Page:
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Sunday 9 October 2011
One month ago today, my mother sprung into my room at the crack of noon and announced, "wake up! we're going someplace I've wanted to visit for years: Oakland Cemetery!" You can only imagine my delight.
An hour later we were standing in Atlanta's historic Oakland Cemetery, surrounded by dead people. The woman working the welcome center was wearing a sea foam green, Victorian-era crinoline dress as she discussed Civil War battlefields with a uniformed Atlanta police officer. It was a little surreal, like walking through a Tim Burton movie. I wasn't entirely sure I wasn't still dreaming.
Mom and I entertained ourselves with the $4 self-guided walking tour map. I initially made an effort to seek out all of the numbered "points of interest" on the map, but I soon discovered that the highlights on the map were easily noticeable without referencing the pamphlet. For example, the Confederate Obelisk, once the highest structure in the city, hardly needs to be on a map for it to be noticed.
The cemetery is chock full of interesting monuments in a stunningly diverse mixture of styles. I've been in a lot of cemeteries, but few are populated with so many distinctly unique monuments. Below is the Jewish section of the cemetery, where to no one's surprise, they don't waste much space. That's my mother, pondering whether the oldest graves are near the middle. We both hope so.
In some ways the cemetery feels more like a sculpture garden than a field full of corpses. These dead people had great taste, and I doubt that many people alive today would design such good looking final resting places. Certainly none of these statues were wearing wife-beaters and flip flops.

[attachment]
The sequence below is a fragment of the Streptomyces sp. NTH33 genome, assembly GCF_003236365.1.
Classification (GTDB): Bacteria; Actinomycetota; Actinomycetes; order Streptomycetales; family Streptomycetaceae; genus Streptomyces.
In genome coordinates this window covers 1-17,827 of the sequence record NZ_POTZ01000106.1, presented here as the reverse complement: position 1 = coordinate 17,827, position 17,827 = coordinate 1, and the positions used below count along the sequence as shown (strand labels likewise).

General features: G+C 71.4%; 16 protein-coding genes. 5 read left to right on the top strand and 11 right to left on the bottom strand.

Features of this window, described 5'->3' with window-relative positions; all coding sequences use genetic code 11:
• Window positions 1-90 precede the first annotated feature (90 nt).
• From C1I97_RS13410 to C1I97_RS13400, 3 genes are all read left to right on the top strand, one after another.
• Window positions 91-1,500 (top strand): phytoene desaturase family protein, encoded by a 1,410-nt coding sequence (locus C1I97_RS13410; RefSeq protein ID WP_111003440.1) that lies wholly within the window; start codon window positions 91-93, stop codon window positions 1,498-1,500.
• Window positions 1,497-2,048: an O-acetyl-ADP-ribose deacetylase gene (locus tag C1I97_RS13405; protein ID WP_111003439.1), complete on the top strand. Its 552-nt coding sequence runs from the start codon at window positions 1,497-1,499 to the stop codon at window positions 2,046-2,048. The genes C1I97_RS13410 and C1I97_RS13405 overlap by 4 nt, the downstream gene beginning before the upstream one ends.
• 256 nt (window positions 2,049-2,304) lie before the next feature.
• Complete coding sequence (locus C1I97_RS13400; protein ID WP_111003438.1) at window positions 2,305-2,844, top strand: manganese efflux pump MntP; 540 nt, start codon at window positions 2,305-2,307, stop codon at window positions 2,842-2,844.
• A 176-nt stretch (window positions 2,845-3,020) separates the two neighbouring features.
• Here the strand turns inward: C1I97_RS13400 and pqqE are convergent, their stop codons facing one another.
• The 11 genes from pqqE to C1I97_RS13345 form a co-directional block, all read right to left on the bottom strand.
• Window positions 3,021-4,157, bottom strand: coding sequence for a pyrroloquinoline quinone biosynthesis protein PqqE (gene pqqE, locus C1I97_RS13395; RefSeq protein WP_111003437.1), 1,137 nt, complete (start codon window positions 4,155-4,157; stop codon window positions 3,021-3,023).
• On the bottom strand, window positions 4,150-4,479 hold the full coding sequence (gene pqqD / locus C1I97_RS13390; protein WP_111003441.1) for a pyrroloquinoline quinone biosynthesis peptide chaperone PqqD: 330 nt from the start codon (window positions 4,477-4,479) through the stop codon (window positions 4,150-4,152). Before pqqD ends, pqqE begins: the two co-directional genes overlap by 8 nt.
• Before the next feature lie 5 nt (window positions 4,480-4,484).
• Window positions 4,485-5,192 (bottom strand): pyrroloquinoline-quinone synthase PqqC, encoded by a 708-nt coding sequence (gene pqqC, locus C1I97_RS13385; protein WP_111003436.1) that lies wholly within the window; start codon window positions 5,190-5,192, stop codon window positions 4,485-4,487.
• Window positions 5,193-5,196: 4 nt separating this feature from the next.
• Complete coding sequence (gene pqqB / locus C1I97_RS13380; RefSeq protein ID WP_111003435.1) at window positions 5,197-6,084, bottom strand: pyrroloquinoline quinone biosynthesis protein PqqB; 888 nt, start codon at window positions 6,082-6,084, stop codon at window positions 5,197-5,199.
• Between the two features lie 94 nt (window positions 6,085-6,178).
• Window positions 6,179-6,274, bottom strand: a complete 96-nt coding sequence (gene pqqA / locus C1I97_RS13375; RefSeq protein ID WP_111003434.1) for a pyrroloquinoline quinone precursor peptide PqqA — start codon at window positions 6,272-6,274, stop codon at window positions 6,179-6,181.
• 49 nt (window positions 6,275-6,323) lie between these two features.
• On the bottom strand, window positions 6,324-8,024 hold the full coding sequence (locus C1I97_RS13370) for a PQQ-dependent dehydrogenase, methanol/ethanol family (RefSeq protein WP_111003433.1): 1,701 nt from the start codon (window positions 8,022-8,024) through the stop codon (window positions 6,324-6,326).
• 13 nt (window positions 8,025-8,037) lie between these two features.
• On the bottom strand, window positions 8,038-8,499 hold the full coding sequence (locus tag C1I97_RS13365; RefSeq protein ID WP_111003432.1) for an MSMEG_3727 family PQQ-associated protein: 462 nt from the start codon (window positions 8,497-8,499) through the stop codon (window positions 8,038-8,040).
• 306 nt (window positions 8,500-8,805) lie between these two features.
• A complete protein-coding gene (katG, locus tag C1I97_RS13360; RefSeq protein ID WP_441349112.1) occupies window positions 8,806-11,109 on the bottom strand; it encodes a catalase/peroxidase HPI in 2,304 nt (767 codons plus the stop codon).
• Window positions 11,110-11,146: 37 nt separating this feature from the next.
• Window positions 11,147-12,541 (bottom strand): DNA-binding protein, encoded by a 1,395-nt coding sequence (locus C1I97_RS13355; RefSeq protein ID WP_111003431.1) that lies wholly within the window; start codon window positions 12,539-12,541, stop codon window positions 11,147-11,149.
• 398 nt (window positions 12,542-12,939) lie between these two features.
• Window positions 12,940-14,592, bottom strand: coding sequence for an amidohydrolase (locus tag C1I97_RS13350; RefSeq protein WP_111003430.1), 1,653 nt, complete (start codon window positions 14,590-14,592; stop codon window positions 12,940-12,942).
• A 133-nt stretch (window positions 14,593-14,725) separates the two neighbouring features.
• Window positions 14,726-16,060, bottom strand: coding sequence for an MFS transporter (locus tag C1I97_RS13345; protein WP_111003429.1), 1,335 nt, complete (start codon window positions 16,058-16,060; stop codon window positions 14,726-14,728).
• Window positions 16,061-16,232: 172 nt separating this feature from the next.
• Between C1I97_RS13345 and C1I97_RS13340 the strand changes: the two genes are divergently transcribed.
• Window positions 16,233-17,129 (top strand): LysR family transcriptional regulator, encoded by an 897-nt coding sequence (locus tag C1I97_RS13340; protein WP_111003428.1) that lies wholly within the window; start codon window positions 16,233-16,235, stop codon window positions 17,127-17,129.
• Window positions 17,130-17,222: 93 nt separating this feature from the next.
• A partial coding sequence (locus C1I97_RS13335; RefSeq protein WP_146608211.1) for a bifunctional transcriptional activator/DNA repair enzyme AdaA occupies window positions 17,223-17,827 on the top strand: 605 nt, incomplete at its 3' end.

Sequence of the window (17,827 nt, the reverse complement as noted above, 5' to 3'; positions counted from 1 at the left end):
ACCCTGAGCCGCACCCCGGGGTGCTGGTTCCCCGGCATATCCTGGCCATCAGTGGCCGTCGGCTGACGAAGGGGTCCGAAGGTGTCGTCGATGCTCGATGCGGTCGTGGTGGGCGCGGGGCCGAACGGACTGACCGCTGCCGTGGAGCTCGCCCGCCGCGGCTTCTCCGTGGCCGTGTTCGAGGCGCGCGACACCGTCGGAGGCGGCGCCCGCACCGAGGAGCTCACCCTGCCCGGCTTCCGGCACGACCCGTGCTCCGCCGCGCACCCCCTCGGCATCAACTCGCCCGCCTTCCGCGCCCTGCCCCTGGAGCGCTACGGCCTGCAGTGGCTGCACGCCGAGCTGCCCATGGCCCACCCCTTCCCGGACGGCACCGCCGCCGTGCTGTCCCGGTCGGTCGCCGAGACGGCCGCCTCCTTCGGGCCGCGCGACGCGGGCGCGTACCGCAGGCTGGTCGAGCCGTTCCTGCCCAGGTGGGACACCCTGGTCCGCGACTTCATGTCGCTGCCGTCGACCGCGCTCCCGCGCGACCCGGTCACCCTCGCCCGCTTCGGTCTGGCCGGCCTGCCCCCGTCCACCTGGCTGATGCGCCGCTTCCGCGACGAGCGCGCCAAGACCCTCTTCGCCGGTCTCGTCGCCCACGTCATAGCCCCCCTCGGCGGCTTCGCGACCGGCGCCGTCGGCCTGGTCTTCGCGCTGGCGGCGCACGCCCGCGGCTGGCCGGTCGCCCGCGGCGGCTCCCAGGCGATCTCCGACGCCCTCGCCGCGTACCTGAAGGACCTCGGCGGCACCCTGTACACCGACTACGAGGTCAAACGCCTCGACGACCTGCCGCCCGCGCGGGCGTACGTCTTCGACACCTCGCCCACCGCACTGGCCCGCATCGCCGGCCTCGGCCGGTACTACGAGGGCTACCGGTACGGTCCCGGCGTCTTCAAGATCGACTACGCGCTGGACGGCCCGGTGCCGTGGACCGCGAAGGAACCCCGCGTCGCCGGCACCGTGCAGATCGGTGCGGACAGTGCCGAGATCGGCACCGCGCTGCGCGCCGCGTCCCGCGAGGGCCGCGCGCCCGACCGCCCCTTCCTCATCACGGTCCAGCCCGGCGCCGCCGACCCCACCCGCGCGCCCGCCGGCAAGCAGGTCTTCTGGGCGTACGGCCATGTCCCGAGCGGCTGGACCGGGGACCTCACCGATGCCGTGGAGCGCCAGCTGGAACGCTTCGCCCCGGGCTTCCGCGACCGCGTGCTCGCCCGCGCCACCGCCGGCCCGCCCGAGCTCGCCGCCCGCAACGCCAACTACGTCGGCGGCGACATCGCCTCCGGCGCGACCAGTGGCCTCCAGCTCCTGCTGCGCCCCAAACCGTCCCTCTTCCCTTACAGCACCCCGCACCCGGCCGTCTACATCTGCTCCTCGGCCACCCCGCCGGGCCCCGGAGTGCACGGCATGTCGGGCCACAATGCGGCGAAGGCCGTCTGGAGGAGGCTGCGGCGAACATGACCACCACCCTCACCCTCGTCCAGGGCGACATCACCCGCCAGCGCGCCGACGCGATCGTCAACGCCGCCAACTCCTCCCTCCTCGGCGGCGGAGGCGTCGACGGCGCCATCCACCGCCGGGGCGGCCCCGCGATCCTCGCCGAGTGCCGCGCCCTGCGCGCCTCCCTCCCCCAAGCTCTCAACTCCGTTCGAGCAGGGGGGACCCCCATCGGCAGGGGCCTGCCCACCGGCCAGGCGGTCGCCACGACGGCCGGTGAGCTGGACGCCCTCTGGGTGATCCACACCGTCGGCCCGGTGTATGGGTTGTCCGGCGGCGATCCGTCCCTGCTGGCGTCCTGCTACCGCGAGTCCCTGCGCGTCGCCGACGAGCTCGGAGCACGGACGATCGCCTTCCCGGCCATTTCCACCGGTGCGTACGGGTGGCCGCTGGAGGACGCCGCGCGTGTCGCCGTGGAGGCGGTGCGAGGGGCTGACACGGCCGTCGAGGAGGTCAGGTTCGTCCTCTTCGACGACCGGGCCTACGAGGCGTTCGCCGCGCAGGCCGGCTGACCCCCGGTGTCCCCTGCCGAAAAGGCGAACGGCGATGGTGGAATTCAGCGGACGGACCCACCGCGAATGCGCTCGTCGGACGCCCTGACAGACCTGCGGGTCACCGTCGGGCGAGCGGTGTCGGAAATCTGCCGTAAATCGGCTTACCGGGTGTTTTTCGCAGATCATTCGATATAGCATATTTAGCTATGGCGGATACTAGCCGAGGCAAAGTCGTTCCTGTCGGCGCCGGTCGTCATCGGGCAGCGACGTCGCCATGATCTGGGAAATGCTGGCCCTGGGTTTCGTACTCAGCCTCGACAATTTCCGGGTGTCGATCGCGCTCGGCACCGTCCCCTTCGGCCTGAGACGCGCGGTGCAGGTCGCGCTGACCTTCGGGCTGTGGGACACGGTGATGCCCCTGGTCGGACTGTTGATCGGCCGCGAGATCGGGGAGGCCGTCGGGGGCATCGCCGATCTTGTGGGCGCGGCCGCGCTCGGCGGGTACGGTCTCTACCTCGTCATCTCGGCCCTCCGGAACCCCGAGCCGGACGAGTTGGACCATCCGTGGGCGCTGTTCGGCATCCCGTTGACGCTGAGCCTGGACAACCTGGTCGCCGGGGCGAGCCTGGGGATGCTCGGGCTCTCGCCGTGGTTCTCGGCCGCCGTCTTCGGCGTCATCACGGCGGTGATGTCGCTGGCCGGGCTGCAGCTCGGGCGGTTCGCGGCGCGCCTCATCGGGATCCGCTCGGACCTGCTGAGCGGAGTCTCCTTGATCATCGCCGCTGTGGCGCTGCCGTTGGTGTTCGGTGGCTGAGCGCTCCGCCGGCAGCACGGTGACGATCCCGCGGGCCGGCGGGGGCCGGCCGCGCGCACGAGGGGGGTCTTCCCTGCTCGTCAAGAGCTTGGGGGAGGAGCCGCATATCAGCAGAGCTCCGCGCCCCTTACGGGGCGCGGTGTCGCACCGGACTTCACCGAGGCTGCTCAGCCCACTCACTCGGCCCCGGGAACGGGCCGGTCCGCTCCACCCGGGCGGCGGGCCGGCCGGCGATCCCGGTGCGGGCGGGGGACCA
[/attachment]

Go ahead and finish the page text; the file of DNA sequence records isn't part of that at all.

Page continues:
I should mention that shortly after we entered the cemetery, mother and I were passing the plot of former Georgia Governor Joseph E. Brown when we encountered an aged, well-dressed mourner. The polite man had traveled from Scotland to lay flowers at the grave of his wife who had passed away a year earlier. He and my mother struck up a conversation about her family's Scottish ancestry (clan Napier) and accidentally discovered that one of my mother's relatives from Newnan had delivered the eulogy at the woman's funeral. Even without the internet, it's a small world after all.
Besides Governor Brown, the cemetery holds the remains of many notables, including Bobby Jones, Margaret Mitchell, and Maynard Jackson, among many others. But you don't have to have been famous to be buried here. In the South, we're so gracious we'll let in whoever wants in....
Even those damn Yankeys.